A new study suggests pregnant women stay far away from prescription painkillers such as Oxycontin, Percocet and Vicodin, especially early in their pregnancy.

A rough sketch of a baby with spina bifida.

A rough sketch of a baby with spina bifida.

Published in Obstetrics Gynecology September and in print, October 2013, the Centers for Disease Control and Prevention (CDC) funded the study that confirmed what research to date has shown, that neural tube defects can occur in a fetus during the first month of pregnancy, a critical time when the brain, skull and spine are developing.

The likelihood of a child being born with the neural tube defect, spina bifida, nearly doubles when prescription painkillers are consumed early in pregnancy, roughly translating to six per 10,000 births reports HealthDay.

Spina bifida is a congenital disorder which results in a deformed spine due to the failure of the backbone and spinal canal to close.

Earlier studies had found some increase in congenital hydrocephaly or a form of mental retardation, as well as intestines forming outside of the body and congenital glaucoma when the pregnant woman took prescription painkillers.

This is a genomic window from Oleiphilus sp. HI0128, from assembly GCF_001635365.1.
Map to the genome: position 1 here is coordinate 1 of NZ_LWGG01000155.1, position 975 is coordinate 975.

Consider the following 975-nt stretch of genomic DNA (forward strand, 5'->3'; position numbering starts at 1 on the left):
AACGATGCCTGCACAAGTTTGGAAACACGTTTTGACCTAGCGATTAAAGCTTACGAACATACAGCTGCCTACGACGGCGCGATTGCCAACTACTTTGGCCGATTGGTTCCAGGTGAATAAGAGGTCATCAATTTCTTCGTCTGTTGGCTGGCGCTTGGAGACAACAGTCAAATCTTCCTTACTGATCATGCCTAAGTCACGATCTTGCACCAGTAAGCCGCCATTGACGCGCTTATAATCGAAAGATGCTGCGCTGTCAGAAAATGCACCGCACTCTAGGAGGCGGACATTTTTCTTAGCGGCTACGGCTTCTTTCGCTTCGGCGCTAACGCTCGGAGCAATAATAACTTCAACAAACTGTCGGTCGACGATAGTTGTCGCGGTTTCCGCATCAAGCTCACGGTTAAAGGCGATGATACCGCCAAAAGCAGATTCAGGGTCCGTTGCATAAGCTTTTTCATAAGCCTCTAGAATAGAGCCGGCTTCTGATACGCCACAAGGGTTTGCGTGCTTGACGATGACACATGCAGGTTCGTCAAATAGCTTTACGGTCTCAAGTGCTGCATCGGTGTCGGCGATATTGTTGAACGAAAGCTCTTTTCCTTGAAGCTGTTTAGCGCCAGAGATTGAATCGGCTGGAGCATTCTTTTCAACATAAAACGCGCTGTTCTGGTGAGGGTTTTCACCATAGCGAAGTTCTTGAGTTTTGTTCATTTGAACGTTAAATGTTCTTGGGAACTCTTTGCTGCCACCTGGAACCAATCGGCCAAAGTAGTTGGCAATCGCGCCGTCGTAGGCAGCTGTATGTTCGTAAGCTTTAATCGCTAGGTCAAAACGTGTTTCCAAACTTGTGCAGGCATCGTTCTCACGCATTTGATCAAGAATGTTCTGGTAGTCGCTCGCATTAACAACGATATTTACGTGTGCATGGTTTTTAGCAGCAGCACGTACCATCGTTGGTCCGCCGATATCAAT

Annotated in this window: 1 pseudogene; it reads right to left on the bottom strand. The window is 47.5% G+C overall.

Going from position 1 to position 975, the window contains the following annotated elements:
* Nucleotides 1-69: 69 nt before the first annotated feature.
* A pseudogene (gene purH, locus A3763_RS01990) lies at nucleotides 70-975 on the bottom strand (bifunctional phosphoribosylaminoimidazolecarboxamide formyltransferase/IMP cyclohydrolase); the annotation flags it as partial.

The researchers from Slone Epidemiology Center at Boston University used data collected from phone interviews. Those mothers of children with neural tube defects had opioid use approximately around the time of pregnancy, defined as in the two months following the last menstrual period.

Although there is an association between the drug use and birth defects which stretches as far back as the 1970s, it did not change prescribing practices. In the latest study, researchers also did not conclude a cause and effect and they stress the risk is small.

What’s upsetting is the CDC has found that opioid use is as high as 20 percent among pregnant women and the FDA reported that about half a million people used OxyContin for non-medical purposes for the first time in 2008.

In January, the federal government reported that misuse of prescription painkillers is rampant with about 22 million Americans users. What difference does the small risk mean if your child is the one born with a birth defect? Are women really getting all the information they need to make an informed decision about whether to take prescription painkillers? Are doctors truly considering the risk versus benefit of pain medication in prescribing to a woman who may become pregnant?